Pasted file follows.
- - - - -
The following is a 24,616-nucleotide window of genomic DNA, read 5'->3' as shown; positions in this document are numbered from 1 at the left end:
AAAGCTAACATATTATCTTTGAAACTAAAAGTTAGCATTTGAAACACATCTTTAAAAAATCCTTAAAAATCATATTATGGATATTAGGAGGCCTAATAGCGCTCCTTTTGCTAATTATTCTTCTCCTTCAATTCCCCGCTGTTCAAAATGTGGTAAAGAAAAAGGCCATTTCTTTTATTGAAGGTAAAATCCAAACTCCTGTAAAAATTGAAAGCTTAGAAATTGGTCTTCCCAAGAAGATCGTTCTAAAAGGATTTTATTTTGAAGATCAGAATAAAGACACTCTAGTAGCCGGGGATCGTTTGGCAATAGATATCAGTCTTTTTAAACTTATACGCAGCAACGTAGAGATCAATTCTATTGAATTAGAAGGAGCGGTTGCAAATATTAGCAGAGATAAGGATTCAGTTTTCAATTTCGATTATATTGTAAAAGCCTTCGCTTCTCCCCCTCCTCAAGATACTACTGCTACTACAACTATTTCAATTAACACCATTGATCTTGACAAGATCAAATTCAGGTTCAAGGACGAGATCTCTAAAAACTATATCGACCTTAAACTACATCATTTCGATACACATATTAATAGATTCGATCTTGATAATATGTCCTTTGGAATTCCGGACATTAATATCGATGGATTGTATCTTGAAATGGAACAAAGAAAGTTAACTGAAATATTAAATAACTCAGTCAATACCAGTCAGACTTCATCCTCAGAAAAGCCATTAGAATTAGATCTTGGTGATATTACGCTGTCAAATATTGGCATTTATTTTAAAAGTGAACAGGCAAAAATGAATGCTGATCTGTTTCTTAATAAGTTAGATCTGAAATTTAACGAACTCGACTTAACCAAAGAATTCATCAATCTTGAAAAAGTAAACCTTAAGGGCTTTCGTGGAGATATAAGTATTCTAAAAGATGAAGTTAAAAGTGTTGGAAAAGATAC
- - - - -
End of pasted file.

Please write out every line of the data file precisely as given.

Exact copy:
The following is a 24,616-nucleotide window of genomic DNA, read 5'->3' as shown; positions in this document are numbered from 1 at the left end:
AAAGCTAACATATTATCTTTGAAACTAAAAGTTAGCATTTGAAACACATCTTTAAAAAATCCTTAAAAATCATATTATGGATATTAGGAGGCCTAATAGCGCTCCTTTTGCTAATTATTCTTCTCCTTCAATTCCCCGCTGTTCAAAATGTGGTAAAGAAAAAGGCCATTTCTTTTATTGAAGGTAAAATCCAAACTCCTGTAAAAATTGAAAGCTTAGAAATTGGTCTTCCCAAGAAGATCGTTCTAAAAGGATTTTATTTTGAAGATCAGAATAAAGACACTCTAGTAGCCGGGGATCGTTTGGCAATAGATATCAGTCTTTTTAAACTTATACGCAGCAACGTAGAGATCAATTCTATTGAATTAGAAGGAGCGGTTGCAAATATTAGCAGAGATAAGGATTCAGTTTTCAATTTCGATTATATTGTAAAAGCCTTCGCTTCTCCCCCTCCTCAAGATACTACTGCTACTACAACTATTTCAATTAACACCATTGATCTTGACAAGATCAAATTCAGGTTCAAGGACGAGATCTCTAAAAACTATATCGACCTTAAACTACATCATTTCGATACACATATTAATAGATTCGATCTTGATAATATGTCCTTTGGAATTCCGGACATTAATATCGATGGATTGTATCTTGAAATGGAACAAAGAAAGTTAACTGAAATATTAAATAACTCAGTCAATACCAGTCAGACTTCATCCTCAGAAAAGCCATTAGAATTAGATCTTGGTGATATTACGCTGTCAAATATTGGCATTTATTTTAAAAGTGAACAGGCAAAAATGAATGCTGATCTGTTTCTTAATAAGTTAGATCTGAAATTTAACGAACTCGACTTAACCAAAGAATTCATCAATCTTGAAAAAGTAAACCTTAAGGGCTTTCGTGGAGATATAAGTATTCTAAAAGATGAAGTTAAAAGTGTTGGAAAAGATAC